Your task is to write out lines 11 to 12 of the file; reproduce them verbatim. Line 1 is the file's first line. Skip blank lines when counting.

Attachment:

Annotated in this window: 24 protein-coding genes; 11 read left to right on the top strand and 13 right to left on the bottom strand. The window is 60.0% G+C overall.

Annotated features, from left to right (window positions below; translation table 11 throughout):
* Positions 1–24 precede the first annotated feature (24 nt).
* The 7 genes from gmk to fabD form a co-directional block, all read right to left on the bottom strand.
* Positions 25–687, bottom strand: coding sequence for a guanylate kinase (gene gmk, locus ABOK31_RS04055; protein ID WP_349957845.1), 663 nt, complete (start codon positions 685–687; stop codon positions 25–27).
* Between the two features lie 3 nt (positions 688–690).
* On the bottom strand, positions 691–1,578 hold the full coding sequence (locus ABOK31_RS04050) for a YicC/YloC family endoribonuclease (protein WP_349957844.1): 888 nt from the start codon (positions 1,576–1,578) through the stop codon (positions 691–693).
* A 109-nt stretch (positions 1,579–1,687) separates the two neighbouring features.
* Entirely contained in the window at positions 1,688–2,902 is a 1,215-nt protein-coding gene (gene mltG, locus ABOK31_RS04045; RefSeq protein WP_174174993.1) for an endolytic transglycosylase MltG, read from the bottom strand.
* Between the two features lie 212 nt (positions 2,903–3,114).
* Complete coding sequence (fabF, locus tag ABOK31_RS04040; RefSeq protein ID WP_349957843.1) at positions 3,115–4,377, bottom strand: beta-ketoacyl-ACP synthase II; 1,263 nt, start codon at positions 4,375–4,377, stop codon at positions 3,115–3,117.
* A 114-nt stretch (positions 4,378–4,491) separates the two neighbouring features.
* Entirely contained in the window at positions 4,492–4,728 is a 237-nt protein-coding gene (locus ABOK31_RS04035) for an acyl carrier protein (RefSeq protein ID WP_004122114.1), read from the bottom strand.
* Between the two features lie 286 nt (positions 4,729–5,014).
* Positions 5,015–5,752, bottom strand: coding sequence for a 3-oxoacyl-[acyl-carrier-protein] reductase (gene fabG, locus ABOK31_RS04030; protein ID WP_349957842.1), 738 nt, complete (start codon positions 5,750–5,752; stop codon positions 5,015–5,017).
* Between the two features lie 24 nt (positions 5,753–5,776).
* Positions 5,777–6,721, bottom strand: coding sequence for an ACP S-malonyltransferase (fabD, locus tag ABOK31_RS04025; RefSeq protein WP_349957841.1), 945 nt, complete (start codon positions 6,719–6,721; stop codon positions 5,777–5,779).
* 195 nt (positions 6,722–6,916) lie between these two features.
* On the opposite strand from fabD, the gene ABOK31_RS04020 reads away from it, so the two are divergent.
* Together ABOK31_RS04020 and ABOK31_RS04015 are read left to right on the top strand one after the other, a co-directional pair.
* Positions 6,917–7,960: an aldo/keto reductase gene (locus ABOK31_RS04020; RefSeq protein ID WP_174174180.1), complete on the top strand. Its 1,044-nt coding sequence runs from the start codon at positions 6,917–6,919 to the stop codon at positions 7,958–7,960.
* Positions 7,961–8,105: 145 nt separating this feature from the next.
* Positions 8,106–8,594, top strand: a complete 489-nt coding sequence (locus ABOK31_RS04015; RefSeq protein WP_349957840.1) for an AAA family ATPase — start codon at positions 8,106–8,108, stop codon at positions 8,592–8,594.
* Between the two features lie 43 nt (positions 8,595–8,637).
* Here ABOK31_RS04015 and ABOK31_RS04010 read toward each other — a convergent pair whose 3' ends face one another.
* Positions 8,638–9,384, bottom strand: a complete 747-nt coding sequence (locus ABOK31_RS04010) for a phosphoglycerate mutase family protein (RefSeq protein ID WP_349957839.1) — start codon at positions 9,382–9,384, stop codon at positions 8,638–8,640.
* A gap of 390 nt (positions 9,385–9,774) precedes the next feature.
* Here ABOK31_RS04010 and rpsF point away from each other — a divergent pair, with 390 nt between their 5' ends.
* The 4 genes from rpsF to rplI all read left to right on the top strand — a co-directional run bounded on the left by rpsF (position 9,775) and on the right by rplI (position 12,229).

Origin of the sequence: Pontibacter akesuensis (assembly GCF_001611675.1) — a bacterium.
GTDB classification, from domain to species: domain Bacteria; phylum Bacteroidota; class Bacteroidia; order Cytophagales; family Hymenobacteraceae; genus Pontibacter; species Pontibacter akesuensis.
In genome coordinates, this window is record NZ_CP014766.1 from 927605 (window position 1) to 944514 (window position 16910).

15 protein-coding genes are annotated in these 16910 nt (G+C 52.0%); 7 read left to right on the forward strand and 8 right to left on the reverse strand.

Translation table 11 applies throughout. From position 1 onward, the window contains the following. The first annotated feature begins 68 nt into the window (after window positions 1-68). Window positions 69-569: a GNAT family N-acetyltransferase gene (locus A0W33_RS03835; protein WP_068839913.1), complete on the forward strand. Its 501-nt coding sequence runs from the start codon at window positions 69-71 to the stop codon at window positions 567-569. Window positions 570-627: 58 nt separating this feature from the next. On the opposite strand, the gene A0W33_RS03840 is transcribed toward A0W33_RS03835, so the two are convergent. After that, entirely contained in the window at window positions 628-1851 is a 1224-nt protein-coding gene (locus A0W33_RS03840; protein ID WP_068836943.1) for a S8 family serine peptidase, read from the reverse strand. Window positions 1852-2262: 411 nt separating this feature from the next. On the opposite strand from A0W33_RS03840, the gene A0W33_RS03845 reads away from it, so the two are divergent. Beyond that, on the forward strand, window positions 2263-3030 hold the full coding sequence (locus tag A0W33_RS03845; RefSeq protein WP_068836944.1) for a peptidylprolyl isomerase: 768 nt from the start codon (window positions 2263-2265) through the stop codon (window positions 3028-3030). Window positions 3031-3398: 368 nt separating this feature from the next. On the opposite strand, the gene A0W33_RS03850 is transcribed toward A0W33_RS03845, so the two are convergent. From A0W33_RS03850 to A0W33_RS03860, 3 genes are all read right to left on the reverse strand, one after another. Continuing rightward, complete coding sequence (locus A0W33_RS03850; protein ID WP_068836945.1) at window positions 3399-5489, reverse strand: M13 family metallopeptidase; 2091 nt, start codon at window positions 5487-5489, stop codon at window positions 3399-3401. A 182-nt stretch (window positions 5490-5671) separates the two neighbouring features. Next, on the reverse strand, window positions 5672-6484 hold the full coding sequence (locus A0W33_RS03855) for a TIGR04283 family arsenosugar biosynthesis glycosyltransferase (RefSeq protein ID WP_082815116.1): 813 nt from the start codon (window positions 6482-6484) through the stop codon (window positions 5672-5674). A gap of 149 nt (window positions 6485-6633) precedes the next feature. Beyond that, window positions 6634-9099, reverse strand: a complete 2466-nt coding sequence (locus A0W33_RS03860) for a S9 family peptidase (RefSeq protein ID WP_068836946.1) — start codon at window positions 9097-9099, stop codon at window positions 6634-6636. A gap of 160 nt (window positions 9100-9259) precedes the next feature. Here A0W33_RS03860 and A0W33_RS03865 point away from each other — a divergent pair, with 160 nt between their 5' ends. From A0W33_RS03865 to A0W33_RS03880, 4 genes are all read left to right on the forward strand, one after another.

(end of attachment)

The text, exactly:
* Complete coding sequence (fabF, locus tag ABOK31_RS04040; RefSeq protein ID WP_349957843.1) at positions 3,115–4,377, bottom strand: beta-ketoacyl-ACP synthase II; 1,263 nt, start codon at positions 4,375–4,377, stop codon at positions 3,115–3,117.
* A 114-nt stretch (positions 4,378–4,491) separates the two neighbouring features.